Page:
Sunday, September 8, 2013

another first trip

Boy In A Dining Car
Norman Rockwell

Everytime Billy went away seemed like the first trip to his mother. The same twenty dollar bill was hid in his shoe in case of emergency. But an emergency never occurred in his five-hundred mile traverses. Last time home he had removed the money while sitting on the edge of his bed, noticing the fold brittle and splitting in-between Andrew Jackson's eyes, wondering what the man could see in the distance with one eye.
They would wave to one another, mother smiling in grief from the porch, as his uncle drove away slowly in his truck, searching with a grind for second gear, destination Santa Tessa Train Depot. And when Billy came home she would tell him the little dog cried in the night when he was gone, but Billy's first adult thought ever told him it was his mother's cry.

'Good morning, Mister Charlie', he would say each trip at the first breakfast, waiting like a true gentleman, hands clasped behind his back, pretending patience to be seated in a state room, Charlie the waiter wearing an isabelline apron, so pleased to see the young man with the unprejudiced gaze. That's what he called him.
'And a good morning to you, Young Man'.
'I'll take one of everything, Sir', was the joke each trip, on the joke-less train ride to his father's city house where there was a younger woman not his mother that slobbered on him.
'One thing each it shall be, Young Man', Charlie would reply seriously.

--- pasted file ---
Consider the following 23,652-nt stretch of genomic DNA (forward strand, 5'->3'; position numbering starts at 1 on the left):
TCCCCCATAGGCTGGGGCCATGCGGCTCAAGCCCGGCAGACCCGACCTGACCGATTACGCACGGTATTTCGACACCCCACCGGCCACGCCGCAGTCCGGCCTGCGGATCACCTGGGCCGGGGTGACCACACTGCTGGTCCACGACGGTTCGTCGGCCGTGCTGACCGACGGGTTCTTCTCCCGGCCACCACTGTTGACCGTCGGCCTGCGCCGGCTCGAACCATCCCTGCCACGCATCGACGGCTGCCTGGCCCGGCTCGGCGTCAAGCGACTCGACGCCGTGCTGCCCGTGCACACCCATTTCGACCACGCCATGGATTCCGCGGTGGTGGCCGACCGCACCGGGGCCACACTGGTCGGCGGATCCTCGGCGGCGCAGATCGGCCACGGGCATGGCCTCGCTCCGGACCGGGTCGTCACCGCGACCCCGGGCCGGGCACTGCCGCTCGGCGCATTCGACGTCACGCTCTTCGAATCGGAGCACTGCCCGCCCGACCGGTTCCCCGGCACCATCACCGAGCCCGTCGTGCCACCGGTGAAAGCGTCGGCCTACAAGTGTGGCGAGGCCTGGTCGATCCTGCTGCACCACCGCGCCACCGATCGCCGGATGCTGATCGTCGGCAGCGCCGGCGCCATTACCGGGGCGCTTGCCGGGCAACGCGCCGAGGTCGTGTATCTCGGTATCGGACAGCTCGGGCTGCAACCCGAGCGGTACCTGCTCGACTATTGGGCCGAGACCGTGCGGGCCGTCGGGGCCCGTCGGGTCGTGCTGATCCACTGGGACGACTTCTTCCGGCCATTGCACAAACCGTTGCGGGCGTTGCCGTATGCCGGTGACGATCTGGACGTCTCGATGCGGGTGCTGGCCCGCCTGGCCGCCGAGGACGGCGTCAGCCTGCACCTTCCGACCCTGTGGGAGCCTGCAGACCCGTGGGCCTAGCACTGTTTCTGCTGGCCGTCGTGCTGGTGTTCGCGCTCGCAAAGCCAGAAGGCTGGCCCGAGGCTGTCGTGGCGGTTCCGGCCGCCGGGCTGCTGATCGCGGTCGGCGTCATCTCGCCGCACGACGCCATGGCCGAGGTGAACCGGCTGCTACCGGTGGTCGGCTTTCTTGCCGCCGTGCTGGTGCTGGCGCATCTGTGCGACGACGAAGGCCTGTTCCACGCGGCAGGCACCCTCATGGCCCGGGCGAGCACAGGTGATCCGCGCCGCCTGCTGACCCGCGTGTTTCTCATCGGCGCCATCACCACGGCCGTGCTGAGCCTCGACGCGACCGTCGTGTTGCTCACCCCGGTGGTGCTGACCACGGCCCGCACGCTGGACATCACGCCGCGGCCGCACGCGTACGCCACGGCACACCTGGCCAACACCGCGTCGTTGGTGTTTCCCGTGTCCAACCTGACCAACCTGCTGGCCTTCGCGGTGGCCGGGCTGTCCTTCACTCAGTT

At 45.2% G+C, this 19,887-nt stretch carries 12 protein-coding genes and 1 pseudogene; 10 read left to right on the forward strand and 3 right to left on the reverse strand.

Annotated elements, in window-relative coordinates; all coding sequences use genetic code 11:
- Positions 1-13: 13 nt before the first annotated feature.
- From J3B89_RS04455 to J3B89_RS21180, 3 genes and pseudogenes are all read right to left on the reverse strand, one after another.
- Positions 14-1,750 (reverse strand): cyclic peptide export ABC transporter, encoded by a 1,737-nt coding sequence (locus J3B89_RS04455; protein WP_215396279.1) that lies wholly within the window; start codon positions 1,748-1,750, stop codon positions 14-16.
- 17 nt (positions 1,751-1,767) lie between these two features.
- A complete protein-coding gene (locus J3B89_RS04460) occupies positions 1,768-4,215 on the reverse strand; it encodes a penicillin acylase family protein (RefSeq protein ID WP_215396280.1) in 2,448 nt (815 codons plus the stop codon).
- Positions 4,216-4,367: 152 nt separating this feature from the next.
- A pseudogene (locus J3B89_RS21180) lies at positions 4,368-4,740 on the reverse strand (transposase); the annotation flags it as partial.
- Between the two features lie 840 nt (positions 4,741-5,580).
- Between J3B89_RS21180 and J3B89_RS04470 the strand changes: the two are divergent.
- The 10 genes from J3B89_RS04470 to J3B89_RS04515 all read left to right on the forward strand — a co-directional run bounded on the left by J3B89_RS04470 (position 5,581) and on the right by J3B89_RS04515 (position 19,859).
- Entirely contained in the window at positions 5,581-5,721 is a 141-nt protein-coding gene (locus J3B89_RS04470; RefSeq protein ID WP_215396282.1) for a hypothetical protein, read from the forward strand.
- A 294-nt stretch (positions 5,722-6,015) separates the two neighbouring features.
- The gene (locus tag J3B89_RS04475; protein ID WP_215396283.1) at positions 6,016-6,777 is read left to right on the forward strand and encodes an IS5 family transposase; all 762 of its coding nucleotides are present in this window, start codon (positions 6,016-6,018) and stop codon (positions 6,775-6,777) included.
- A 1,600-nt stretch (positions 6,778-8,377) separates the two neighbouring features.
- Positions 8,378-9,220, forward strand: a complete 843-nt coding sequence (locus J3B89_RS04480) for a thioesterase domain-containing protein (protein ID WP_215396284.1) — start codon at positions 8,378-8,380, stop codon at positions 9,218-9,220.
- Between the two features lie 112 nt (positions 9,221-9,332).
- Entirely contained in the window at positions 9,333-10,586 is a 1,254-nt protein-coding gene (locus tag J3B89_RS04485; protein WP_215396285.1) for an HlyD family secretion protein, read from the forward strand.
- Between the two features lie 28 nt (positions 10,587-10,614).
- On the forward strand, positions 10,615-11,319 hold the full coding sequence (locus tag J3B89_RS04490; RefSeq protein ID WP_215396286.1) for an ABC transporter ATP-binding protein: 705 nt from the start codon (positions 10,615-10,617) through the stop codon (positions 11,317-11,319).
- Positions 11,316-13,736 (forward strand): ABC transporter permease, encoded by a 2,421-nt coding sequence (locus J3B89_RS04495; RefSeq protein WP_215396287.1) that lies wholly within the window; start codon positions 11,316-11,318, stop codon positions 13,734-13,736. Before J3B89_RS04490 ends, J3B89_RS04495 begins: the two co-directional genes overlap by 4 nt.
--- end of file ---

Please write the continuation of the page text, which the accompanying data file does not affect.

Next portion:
'Don't worry. I have a twenty in my shoe if I don't possess enough coin'.

And Charlie would laugh. To hear a black man laugh is a joy he wanted to be a part of, for Billy never heard that lasting mirth that rose in pitch where he came from. It was almost like an inside-joke, one you'd hear if you were alone in a dark nightclub listening to a Dixieland Band rehearse, and they'd stop and share a musical downbeat joke that you knew nothing about but wanted desperately to be a part of. That was Charlie's laugh, and he was so kind, plus Billy thought he smelled like a kitchen.
Charlie would walk away, and Billy would hear him fade away, laughing and saying, 'Young Man, we all should have an extra twenty in our soul'.


Blogger gautami tripathy said...

And you get a visitor..:D

And she is glad to be here!! Loved your post!

reading the menu in the clouds outside

9/08/2013 12:27 PM  
Anonymous Anonymous said...

Loved your story, well done:)

9/08/2013 12:48 PM  
Blogger Jinksy said...

Loved your story which said much between the lines...

9/08/2013 2:40 PM  
Blogger Julie Jordan Scott said...

I can hear this story in my head - your words, spoken in character, by the subjects in the painting... Billy and Charlie, with Charlie's laugh echoing in my mind.

I hope it stays all day!


If you care to read my Magpie Tales inspired verse, visit here!

9/08/2013 4:07 PM  
Blogger aspiritofsimplicity said...

wonderful. I like the camaraderie and connectedness

9/08/2013 7:40 PM  
Blogger Wayne Pitchko said...

nicely written Phil.....thanks for this

9/09/2013 12:41 AM  
Blogger Helen said...

... so touching. Like a lovely gift to begin the week.

9/09/2013 8:15 AM  
Blogger Kathe W. said...

well done- so much to read between the lines

9/09/2013 2:10 PM  
Blogger Tess Kincaid said...

Beautiful, touching write, Phil...

9/10/2013 11:56 AM  
Blogger Jerry E Beuterbaugh said...

'Tis indeed a delightfully poignant tale.

9/11/2013 11:55 AM  
Blogger ~T~ said...

I knew the waiter was a Charles, but apparently your young man knows him better.

Great sensory verbs here, with all the grinding and slobbering going on...

9/13/2013 6:13 PM  

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